To answer this question we need a measure of competitive balance.  And although there are many metrics out there, if you want to compare competitive balance across sports (as I did a few days ag0) the Noll-Scully measure is a good choice. Just to review… the Noll-Scully is the ratio of the standard deviation of winning percentage (or standing points in hockey or soccer) to the ideal standard deviation you would see if all teams were equal in strength.  If you look at the major professional sports leagues (baseball, basketball, hockey, American football, and soccer) across time, you see an average ratio of 1.8 (this average is based on more than 600 season observations). 

With this average in mind, let’s look at the history of competitive balance in the American League and National League. Specifically, let’s look at the average level of competitive balance – as measured by the Noll-Scully – for each decade since the start of the 20th century.

1901-09: 2.347 (AL), 3.022 (NL)

1910-19: 2.506 (AL), 2.180 (NL)

1920-29: 2.243 (AL), 2.163 (NL)

1930-39: 2.615 (AL), 2.214 (NL)

1940-49: 2.146 (AL), 2.343 (NL)

1950-59: 2.351 (AL), 1.934 (NL)

1960-69: 1.909 (AL), 2.064 (NL)

1970-79: 1.873 (AL), 1.757 (NL)

1980-89: 1.656 (AL), 1.581 (NL)

1990-99: 1.617 (AL), 1.668 (NL)

2000-07: 2.083 (AL), 1.677 (NL)

When we look over this data we see that competitive balance in baseball generally improved overtime.  We also see that in recent years, competitive balance has worsened a bit in the AL.  This trend can be seen if we look at competitive balance for each of the past 12 seasons.

1996: 1.699 (AL), 1.370 (NL)

1997: 1.526 (AL), 1.424 (NL)

1998: 1.971 (AL), 2.170 (NL)

1999: 1.877 (AL), 1.935 (NL)

2000: 1.310 (AL), 1.723 (NL)

2001: 2.479 (AL), 1.658 (NL)

2002: 2.696 (AL), 2.052 (NL)

2003: 2.507 (AL), 1.768(NL)

2004: 2.106 (AL), 2.203 (NL)

2005: 2.036 (AL), 1.398 (NL)

2006: 1.840 (AL), 1.291 (NL)

2007: 1.694 (AL), 1.326 (NL)

After the games of May 25, the Noll-Scully in the American League this season stood at 1.791 (a mark around average).  In the National League the mark was 1.949 (a mark a bit worse than average).

Okay, let’s put all these numbers in perspective.

In the first half of the 20th century, the actual standard deviation tended to be more than twice the ideal.  In the latter half of the 20th century this ratio tended to be below two.  And then in the first few years of the 21st century we again see marks in excess of two.  In recent years, though, the Noll-Scully in both leagues is back below two.

So what’s going on?  The general trend seen across the 20th century we have discussed before.  In The Wages of Wins (and an article published in Economic Inquiry) we note that competitive balance in baseball is primarily influenced by the size of the underlying population of talent (an argument based on the work of Stephen Jay Gould and also found in The Baseball Economist).  As baseball integrated and looked beyond the United States for talent, competitive balance improved.  Following this reasoning, expansion will make competitive balance worse (an argument also echoed in The Baseball Economist).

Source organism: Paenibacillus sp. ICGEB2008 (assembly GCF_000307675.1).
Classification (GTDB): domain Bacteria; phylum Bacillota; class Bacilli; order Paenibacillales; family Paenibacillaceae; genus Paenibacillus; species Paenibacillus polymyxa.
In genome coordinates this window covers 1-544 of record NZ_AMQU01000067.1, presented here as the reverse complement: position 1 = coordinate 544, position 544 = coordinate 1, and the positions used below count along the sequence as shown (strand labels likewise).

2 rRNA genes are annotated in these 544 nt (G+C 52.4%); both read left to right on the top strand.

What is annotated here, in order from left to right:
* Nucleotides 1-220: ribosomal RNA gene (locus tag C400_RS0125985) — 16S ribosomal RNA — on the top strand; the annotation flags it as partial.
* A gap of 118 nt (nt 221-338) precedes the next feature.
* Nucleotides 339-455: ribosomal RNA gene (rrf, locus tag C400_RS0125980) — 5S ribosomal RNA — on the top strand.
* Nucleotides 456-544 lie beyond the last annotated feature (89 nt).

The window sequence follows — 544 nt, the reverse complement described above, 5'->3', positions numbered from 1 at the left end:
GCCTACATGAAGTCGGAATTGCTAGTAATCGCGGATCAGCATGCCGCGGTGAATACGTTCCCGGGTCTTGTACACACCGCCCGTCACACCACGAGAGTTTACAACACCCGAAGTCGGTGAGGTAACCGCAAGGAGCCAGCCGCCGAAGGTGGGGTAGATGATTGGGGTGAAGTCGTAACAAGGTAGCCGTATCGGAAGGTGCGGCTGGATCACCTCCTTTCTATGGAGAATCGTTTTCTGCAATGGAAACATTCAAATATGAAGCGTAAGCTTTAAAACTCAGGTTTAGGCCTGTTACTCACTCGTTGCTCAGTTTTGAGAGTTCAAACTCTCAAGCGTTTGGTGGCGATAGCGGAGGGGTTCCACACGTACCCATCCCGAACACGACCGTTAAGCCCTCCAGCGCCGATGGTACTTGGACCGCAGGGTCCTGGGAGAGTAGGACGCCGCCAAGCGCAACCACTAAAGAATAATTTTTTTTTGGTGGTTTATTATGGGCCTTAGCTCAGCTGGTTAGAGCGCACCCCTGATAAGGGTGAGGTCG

The focus on the underlying population of talent suggests that league policy – such as the reserve clause, the amateur draft, and/or free agency – will not have much of an impact on competitive balance.  In fact, this is what we report in our

Economic Inquiry paper (an article that empirically examined all these issues).

Does this argument explain what we see in the AL from 2001 to 2005? In these years the Yankees and Oakland A’s were very good (only one of these teams spent a great deal of money) while the Detroit Tigers and Tampa Bay Devil Rays were very bad. What explains the performance of these teams?  It’s hard to say that money is the only factor that matters. 

Both Detroit and New York spent more than Oakland. The Yankees, despite spending more than three times what Oakland spent, only averaged three more wins per season.  The Tigers, again despite spending more, averaged more than thirty fewer wins per season.

A sample of five years is quite small and difficult to explain.  But one suspects the difference in the results achieved by these teams is not strictly about money, but really about managerial skill (i.e ability to choose productive players).

Competitive Balance in the Major North American Sports

Selig argues that his policies have caused balance to improve.  When we look at the data – both on payroll and competitive balance in baseball – it’s hard to share his perspective.

Of course Selig was comparing baseball to other sports.  What do we see if we look at recent data from the NHL, the NFL, and the NBA?  As I noted a few days ago, competitive balance in the NBA remains poor.  From 1999-2000 to 2007-08, the Noll-Scully was in excess of two every season, and last year it was in excess of three. 

Across this same time period in the NHL the Noll-Scully was always less than two with an average mark of 1.547 (last year it was 1.037). The NFL has a very similar level of competitive balance.  From 200o to 2007 we see an average of 1.587, with the highest mark only reaching 1.694 (in 2005).

When we compare baseball to these other sports we see that Selig is right if other sports only means the NBA.  But if we look at the NHL and NFL, it’s hard to see that baseball has reached the level of parity we see in those sports.  It’s very close, but I don’t think baseball has surpassed hockey or football. And remember, that’s what Selig argued.  The commissioner argued that baseball had more parity than other sports.  The data doesn’t seem to support that particular argument.

Let me summarize what we have learned.  The luxury tax, designed to reduce payroll disparity, has not really been successful.  Of course, it also doesn’t matter.  It does not appear that baseball had much of a competitive balance problem in 2002.  And it doesn’t appear that it has much of a problem today (and no, you can’t thank Selig for that particular outcome).

What we do see today is that the Yankees – at least at the moment – aren’t winning as much.  Yes, the team is still spending.  But the wins are not happening as often in 2008.  Ultimately, I think, seeing the Yankees fail to win is what makes Selig most happy.  And on that point Selig and I agree.  After all, aren’t all non-Yankee fans happy to see New York out of first place?

– DJ